Gipsy Kings

The Gipsy Kings
Gipsy Kings.jpg
The Gipsy Kings performing in Brussels, Belgium, in 2007
Background information
OriginArles, Provence, France
GenresCatalan rumba, pop, rock
Years active1978–present
LabelsElektra, Nonesuch, Columbia/SME
MembersNicolas Reyes
Tonino Baliardo
Past membersCanut Reyes
Chico Bouchikhi
Andre Reyes
Jacques Baliardo
Maurice Baliardo
Pablo Reyes
Patchai Reyes
Jorge Trasante

The Gipsy Kings are a group of flamenco, salsa and pop musicians from Arles and Montpellier in the south of France, who perform in Andalusian Spanish. Although group members were born in France, their parents were mostly gitanos, Spanish gypsies who fled Catalonia during the 1930s Spanish Civil War. They are known for bringing Catalan rumba, a pop-oriented music distantly derived from traditional flamenco music, to worldwide audiences. The group originally called itself Los Reyes.

Their music has a particular rumba flamenca style, with pop influences; many songs of the Gipsy Kings fit social dances, such as salsa and rumba. Their music has been described as a place where "Spanish flamenco and gypsy rhapsody meet salsa funk".[1]


The Gipsy Kings, born in France but brought up with Spanish culture, are largely responsible for bringing the sounds of progressive pop-oriented flamenco to a worldwide audience. The band started out in Arles, a town in southern France, during the 1970s, when brothers Nicolas and Andre Reyes, the sons of flamenco artist Jose Reyes, teamed up with their cousins Jacques, Maurice, and Tonino Baliardo.[1] Manitas de Plata and Jose Reyes were a duo who triggered the wider popularity of rumba flamenca (also known as Spanish or gypsy rumba). It was famous singer Reyes, however, who was mostly responsible for the new surge of popular interest when he left Manitas de Plata and started a band of his own, made up of his own sons, which he called "Los Reyes" (as well as being the family name, reyes means "kings" in Spanish).

Los Reyes started out as a gypsy band. They traveled around France, playing at weddings, festivals, and in the streets. Because they lived so much like gypsies, the band adopted the name Gipsy Kings. Later, they were hired to add colour to upper-class parties in such places as St. Tropez, but their first two albums attracted little notice. At this point, the Gipsies played traditional flamenco invigorated by Tonino Baliardo's guitar playing and Nicolas Reyes' voice.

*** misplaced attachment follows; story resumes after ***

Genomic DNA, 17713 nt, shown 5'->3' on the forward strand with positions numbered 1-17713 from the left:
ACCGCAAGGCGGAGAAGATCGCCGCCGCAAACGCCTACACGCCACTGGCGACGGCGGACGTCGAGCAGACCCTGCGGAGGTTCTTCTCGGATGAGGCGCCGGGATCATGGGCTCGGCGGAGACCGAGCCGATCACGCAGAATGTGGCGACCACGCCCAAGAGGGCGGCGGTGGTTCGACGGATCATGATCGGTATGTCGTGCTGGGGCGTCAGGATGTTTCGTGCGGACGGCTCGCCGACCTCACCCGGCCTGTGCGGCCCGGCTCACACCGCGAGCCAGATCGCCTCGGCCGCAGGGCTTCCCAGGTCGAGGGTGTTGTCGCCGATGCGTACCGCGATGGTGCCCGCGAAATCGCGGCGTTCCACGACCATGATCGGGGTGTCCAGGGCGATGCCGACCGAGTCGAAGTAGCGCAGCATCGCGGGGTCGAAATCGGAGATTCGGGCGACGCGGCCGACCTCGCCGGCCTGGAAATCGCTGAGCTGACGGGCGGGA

The Gipsy King line-up featured a combination of left, and right-handed guitarists; three of the Reyes brothers (Nicolas, Andre', and Patchai) play guitar left-handed, and play left-hand (and sometimes right-hand) guitars that are strung for right-handers (i.e. with the low "E" string on the bottom), while Diego Baliardo plays a left-handed guitar that is strung for left hand (i.e. with the low "E" string on the top). Together with right-handers Canut and Paul Reyes, and Paco Baliardo, these guitarists focus on delivering the strong underpinning rhythms while the more complex leads are performed by the right-handed and conventionally styled Tonino Baliardo.[citation needed]


They became popular with their self-titled third album, Gipsy Kings, which included the songs "Djobi Djoba", "Bamboléo", and the romantic ballad "Un Amor". Gipsy Kings was popular throughout Europe and in Africa, as well as in the Middle East.[citation needed]

Gipsy Kings was released in the United States in 1989 and spent 40 weeks on the charts, one of few Spanish language albums to do so.[2] The band covered "I've Got No Strings" for the 1991 Disney video and compilation album Simply Mad About the Mouse. Their cover version of "Hotel California" was an example of fast flamenco guitar leads and rhythmic strumming: it was featured in the 1998 Coen Brothers' movie The Big Lebowski.[3] The 2010 film Toy Story 3 featured their rendition of "You've Got a Friend in Me", a Spanish-language version titled "Hay un Amigo en Mi" and performed in a recognisably flamenco style.[4]

The band have been criticised by flamenco purists, but Nicolas Reyes said in an interview that the flamenco world is not in great shape itself and that the band are proud of their success; the Compas album contains more traditional flamenco music.[5]

Other Languages
العربية: جيبسي كينغز
български: Gipsy Kings
bosanski: Gipsy Kings
brezhoneg: Gipsy Kings
català: Gipsy Kings
čeština: Gipsy Kings
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español: Gipsy Kings
Esperanto: Gipsy Kings
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français: Gipsy Kings
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한국어: 집시 킹스
hrvatski: Gipsy Kings
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